Learning to love the student loan book

There are two ways to argue for more student places in higher education institutions.

The first is easy, just remove the word ‘higher’. So the question is: shall we have some more education?

The second is harder, but has become de rigeur as public spending in general diminishes. On this approach we have to explain why the cost-benefit ratio for more public spending on higher education is greater than competing spending pressures.

Surprisingly, even while the government has accepted a mix of the two arguments, there are higher education detractors from both.

Shall we have more education? No, some say, we want more research. But there is absolutely no reason for anyone to accept that there is a trade off between the two. In fact they have typically risen in common, and fallen in common, reflecting the place of the higher education institution in wider decisions about our economic and cultural future. Does that sound high falutin’? It’s supposed to, actually. We should confidently take this stance when it comes to higher education.

What about the cost-benefit ratio? The graduate premium, the private and the public species, is remarkable. But unsurprising. Our economy needs high skilled graduates. More and more of them. Or we get trapped in a very different economic future to the one that we aspire to.

The argument that the student loan system is unsustainable relies on denying that this is the case. The most important variable by far for determining the cost of student loans to government is future graduate earnings. If they don’t look good, then it is our whole economy that is in trouble and frankly the student loan book is the last of our problems.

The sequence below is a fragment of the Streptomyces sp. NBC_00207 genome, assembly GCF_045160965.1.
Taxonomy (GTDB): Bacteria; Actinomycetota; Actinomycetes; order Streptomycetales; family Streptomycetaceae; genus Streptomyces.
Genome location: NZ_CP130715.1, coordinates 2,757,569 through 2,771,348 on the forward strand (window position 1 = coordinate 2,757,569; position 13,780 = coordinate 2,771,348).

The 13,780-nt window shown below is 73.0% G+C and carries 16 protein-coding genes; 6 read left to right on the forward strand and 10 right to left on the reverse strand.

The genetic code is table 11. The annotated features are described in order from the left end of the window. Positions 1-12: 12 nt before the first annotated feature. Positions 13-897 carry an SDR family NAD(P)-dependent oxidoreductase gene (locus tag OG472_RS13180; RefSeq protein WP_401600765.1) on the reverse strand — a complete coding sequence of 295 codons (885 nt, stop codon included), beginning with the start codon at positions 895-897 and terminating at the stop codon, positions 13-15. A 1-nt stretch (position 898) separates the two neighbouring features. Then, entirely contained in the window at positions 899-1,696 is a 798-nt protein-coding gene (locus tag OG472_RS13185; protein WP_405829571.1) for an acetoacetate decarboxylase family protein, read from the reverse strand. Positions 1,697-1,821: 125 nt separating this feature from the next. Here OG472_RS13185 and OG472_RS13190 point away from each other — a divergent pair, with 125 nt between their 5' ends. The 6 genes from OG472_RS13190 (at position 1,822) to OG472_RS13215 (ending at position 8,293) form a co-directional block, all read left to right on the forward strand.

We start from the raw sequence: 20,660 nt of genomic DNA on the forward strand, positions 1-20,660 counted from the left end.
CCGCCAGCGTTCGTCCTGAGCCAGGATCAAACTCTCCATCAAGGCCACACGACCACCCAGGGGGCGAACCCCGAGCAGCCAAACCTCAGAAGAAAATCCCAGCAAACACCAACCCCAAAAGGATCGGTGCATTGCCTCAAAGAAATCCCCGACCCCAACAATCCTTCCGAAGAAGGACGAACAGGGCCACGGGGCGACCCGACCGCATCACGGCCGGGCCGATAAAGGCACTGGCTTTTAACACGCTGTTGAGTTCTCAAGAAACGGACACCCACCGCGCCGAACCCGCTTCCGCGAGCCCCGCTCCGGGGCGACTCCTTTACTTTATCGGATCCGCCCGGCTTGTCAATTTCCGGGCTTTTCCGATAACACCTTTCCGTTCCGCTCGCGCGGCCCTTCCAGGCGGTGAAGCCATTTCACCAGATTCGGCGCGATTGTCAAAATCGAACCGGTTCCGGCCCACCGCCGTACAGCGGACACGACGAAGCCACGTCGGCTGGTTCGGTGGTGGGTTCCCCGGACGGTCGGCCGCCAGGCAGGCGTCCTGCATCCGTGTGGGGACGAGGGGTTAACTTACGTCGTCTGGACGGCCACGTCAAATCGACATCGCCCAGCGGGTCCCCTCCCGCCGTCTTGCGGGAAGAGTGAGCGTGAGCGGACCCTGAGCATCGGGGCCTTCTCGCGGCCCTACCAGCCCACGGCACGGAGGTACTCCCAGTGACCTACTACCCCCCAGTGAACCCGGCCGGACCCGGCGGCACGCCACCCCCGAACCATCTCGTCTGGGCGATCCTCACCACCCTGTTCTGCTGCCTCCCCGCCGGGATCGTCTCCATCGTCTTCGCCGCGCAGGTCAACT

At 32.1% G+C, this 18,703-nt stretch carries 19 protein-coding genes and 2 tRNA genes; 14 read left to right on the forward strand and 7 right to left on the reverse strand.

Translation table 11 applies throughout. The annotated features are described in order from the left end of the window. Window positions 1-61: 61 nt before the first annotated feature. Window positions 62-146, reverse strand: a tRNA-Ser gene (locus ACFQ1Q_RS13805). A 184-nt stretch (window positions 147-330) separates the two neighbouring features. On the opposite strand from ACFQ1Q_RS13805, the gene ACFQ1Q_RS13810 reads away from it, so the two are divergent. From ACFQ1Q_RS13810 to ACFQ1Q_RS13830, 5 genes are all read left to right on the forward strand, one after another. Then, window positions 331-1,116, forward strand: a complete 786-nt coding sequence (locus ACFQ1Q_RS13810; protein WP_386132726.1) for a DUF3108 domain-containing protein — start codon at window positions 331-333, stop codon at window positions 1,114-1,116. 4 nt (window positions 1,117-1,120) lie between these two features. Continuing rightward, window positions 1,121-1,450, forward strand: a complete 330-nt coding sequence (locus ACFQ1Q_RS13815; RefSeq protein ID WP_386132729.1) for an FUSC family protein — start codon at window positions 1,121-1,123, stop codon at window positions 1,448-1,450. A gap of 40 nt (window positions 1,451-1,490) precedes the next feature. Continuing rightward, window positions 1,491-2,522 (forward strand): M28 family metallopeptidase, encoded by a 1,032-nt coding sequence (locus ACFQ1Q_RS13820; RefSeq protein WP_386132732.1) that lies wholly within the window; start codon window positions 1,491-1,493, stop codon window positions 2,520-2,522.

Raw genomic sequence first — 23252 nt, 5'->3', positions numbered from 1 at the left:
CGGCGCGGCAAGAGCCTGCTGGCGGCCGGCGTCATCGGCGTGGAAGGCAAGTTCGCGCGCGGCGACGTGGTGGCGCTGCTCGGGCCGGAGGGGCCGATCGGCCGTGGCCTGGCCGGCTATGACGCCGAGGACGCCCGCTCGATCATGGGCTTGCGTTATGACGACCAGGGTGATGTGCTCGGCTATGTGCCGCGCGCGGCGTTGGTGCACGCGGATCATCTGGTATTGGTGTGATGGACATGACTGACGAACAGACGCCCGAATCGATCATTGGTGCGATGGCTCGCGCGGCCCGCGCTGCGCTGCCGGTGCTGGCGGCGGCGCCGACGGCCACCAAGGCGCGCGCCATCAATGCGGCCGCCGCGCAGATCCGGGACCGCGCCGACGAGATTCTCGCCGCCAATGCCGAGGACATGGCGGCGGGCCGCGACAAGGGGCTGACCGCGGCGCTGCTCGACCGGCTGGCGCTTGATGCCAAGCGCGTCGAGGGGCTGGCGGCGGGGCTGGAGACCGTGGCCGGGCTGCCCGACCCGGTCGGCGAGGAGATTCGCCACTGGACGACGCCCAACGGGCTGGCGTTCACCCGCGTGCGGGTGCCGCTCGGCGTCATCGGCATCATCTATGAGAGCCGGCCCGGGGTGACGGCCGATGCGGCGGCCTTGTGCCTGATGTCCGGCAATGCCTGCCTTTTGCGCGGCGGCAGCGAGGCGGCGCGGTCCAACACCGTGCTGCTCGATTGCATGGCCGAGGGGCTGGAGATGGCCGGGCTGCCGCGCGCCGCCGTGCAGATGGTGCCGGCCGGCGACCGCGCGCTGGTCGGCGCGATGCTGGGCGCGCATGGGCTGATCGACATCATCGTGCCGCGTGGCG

Before it becomes unsustainable the low-paid in our society will fall into greater and greater poverty; there will be a hollowing out of jobs from the middle of the labour market; and high skilled industries will depart.

I believe we can imagine a different future for the country. Though I fear the one I’ve just described (and yes there are worrying signs that we might not be resisting it right now).

What is sure is that, if we’re heading that way, then I’ll want public policy to focus on poorer and lower skilled people in our society before I start to panic about graduates.

None of this is to say that we should shut up and accept the bounty from the Chancellor.

Instead it is a challenge to expand higher education again, to do it in a way that doesn’t pile ’em high but provides high quality teaching, that seeks to offer places to people who missed out on higher education when they were young and now may be able to return, that builds routes of learning through from apprenticeships into university.

These are all familiar ideas because people in the sector are already trying to do them. Well, they’ve just got 60,000 more opportunities to offer. The argument has been won, despite the ‘more means worse’ brigade, despite public spending cuts in almost every other sector.

Shall we learn to love the student loan book (and start maximising value so that we can keep winning the argument over and over again)?

3 responses to “Learning to love the student loan book

  1. ‘Our economy’ does not ‘need highly skilled graduates’ because what you predict has already happened/ is happening: ‘our society will fall into greater and greater poverty; there will be a hollowing out of jobs from the middle of the labour market; and high skilled industries will depart.’

  2. Does the UK economy need 60,000 more UGs, or 60,000 more PGs? I’m all for opportunity and aspiration, but why cap it at UG level? Could more be done on the ELQ issue?

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